Birth of a nation? Czech pol claims to have established new country in no-man’s land

NEWYou can now listen to Fox News articles!

Welcome to Liberland, population 250,000…and anyone else looking for a tax haven.

A self-professed Libertarian politician from the Czech Republic says he has created a new, sovereign country on the Croatian-Serbia border where citizens decide their own tax burden, property and individual rights are respected and the national motto is "Live and Let Live."

Vít Jedlička, a member of the Conservative Party of Free Citizens, recently appointed himself president of the Free Republic of Liberland, a “micronation,” located on the banks of the Danube River in a 2.7-square-mile patch of what he says is unclaimed territory. Jedlička says neither neighboring nation claimed the land when they established their borders following the breakup of Yugoslavia, and claims international law allows his claim.

“The objective of the founders of the new state is to build a country where honest people can prosper without being oppressed by governments making their lives unpleasant through the burden of unnecessary restrictions and taxes,” reads a statement that could be a precursor to Liberland's constitution.

Jedlička, a regional president of one of the Czech Republic's northern districts, told it was time for a new, independent state in Europe.

“We really felt restricted. We really felt under pressure,” Jedlicka said via a phone interview from Prague. “We really feel that Europe needs another tax haven. We need a place where people can prosper.”

Jedlička says he ran for office a total of five times in his native Czech Republic, always on a platform of tax reform.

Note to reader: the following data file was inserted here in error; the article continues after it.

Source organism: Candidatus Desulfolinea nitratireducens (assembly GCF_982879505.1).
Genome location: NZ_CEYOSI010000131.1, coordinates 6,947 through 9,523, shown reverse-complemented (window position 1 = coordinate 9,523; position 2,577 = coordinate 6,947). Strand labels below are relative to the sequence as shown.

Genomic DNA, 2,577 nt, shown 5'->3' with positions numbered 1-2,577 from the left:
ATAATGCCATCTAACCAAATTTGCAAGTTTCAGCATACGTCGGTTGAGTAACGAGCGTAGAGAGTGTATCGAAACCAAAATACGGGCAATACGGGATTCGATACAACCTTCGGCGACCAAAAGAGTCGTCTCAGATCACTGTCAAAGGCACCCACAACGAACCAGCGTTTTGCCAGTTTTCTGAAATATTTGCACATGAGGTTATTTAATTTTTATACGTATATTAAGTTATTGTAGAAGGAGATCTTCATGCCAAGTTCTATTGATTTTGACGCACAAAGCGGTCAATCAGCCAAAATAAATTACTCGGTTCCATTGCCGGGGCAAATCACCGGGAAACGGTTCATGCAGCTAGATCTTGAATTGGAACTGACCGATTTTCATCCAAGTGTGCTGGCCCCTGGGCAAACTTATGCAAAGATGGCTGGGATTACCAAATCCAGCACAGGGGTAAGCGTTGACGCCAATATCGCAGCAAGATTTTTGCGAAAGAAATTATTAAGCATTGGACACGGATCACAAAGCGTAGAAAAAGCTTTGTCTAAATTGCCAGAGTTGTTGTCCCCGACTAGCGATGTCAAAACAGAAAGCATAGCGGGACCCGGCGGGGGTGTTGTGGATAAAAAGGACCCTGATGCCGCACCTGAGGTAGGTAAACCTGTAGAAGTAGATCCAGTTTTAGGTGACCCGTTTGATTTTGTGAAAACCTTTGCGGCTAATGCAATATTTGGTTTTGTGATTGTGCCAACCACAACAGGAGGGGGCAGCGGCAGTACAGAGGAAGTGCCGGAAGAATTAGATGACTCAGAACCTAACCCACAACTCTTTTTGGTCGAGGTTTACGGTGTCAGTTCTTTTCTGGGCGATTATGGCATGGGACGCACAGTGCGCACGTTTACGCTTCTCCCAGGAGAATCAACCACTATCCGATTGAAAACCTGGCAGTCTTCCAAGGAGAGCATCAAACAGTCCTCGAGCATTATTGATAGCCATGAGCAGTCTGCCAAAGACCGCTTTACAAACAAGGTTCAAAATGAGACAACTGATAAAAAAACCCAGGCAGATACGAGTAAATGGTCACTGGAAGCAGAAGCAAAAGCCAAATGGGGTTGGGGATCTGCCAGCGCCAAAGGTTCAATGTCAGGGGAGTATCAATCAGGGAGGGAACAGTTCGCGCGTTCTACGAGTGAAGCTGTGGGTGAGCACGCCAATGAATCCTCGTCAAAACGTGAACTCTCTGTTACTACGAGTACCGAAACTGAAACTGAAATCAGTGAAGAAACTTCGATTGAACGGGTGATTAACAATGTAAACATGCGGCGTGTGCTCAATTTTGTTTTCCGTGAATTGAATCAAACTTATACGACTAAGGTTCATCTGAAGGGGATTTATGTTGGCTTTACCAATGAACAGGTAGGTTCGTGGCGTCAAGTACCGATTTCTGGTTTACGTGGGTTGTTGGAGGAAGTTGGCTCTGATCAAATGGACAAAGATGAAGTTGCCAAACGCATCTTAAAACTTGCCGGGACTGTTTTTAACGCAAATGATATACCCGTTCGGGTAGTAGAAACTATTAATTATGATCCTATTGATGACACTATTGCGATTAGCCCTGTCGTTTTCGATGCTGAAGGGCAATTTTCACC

“We couldn’t make our government lower taxes,” he said. “I tried hard to tell my politicians that we need to lower taxes. That we need to lower regulation.

“All my opponents told me, ‘you should have your own state to prove your ideas of liberty,’” he said. "So I did it.”

Jedlička began researching existing areas of land classified as terra nullius, or "no man's land." The small plot where he intends to build his nation, where the only resident agreed to the nation-building scheme, was one of the last in existence. Still, it is unclear whether Jedlička is on solid legal ground under international law. Neither Serbia nor Croatia will allow journalists into the area from its territory and the government of Croatia is not recognizing the newly formed nation.

“All my opponents told me, ‘you should have your own state to prove your ideas of liberty’…so I did it.”

— Vít Jedlička, President of Liberland

“We do not consider them to be a nation. We consider them to be virtual trespassers and we do not take their claims very seriously,” an official for the Croatian Embassy in New York City told

An undeterred Jedlička said he has already received about 250,000 applications for citizenship and those people have already been approved, even though most will never live - or likely set foot in - Liberland. He boasted that Liberland has already received commitments from various investors, including one who is willing to set up a telecommunications infrastructure.

“We believe we can set up the last state on the planet. We are taking the best parts of the American Revolution and the U.S. Constitution and applying it here,” he said.

Lloyd Bonfield, an international business law professor at New York Law School said that it’s likely the land where Liberland set up is already part of an existing nation.

"One would probably need to go back to the UN-brokered armistice between Croatia and Yugoslavia in 1992 to ascertain the borders of Croatia,” Bonfield said. “If this land was not within Croatia’s borders, it likely remained part of Yugoslavia and that part of Yugoslavia is now Serbia. It is difficult to see how it would be part of neither.”